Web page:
- Change from baseline in state and trait anxiety [ Time Frame: 1-3 weeks before treatment, 4 weeks after treatment, 3 months after treatment ] [ Designated as safety issue: No ]measured by standardized questionnaires
- Change from baseline in personality traits [ Time Frame: 1-3 weeks before treatment ] [ Designated as safety issue: No ]measured by standardized questionnaires
- Change from baseline in amygdala activation [ Time Frame: 1-3 weeks before treatment, 4 weeks after treatment ] [ Designated as safety issue: No ]measured by several magnetic resonance sequences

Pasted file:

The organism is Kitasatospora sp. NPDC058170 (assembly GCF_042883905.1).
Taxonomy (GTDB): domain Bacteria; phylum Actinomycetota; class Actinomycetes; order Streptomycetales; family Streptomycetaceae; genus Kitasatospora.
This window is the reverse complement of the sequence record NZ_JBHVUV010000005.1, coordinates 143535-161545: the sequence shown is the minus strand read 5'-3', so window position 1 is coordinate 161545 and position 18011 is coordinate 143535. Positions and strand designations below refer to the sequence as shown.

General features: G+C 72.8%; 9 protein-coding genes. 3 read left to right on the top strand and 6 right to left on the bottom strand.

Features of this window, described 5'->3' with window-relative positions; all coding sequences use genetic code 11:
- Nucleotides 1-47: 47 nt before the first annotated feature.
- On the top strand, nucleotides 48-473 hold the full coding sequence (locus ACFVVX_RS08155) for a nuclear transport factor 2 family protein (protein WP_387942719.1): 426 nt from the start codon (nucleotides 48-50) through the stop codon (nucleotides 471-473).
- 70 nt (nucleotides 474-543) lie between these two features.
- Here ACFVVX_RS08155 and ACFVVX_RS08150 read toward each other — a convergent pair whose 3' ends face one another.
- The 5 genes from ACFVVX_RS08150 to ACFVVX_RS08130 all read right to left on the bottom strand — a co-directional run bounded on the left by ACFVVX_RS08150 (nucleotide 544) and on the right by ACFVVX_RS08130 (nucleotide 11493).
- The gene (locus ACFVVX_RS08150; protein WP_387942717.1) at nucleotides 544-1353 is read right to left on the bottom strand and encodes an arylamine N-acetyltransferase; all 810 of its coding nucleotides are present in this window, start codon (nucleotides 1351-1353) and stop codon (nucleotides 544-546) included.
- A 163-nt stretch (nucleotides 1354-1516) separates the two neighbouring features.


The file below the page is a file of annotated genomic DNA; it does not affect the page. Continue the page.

|Study Start Date:||July 2009|
|Study Completion Date:||April 2012|
|Primary Completion Date:||March 2012 (Final data collection date for primary outcome measure)|
|Active Comparator: 1: CBGT & Hydrocortisone||
Cognitive-behavioral group therapyDrug: Hydrocortisone
3 x 20 mg Hydrocortisone (oral, 60 min. before MRI1, 60 min. before exposition in CBGT1 and 60 min. before exposition in CBGT2)
|Placebo Comparator: 2: CBGT & Placebo||
Cognitive-behavioral group therapyDrug: Placebo
Placebo (oral, 60 min. before MRI1, 60 min. before exposition in CBGT1 and 60 min. before exposition in CBGT2)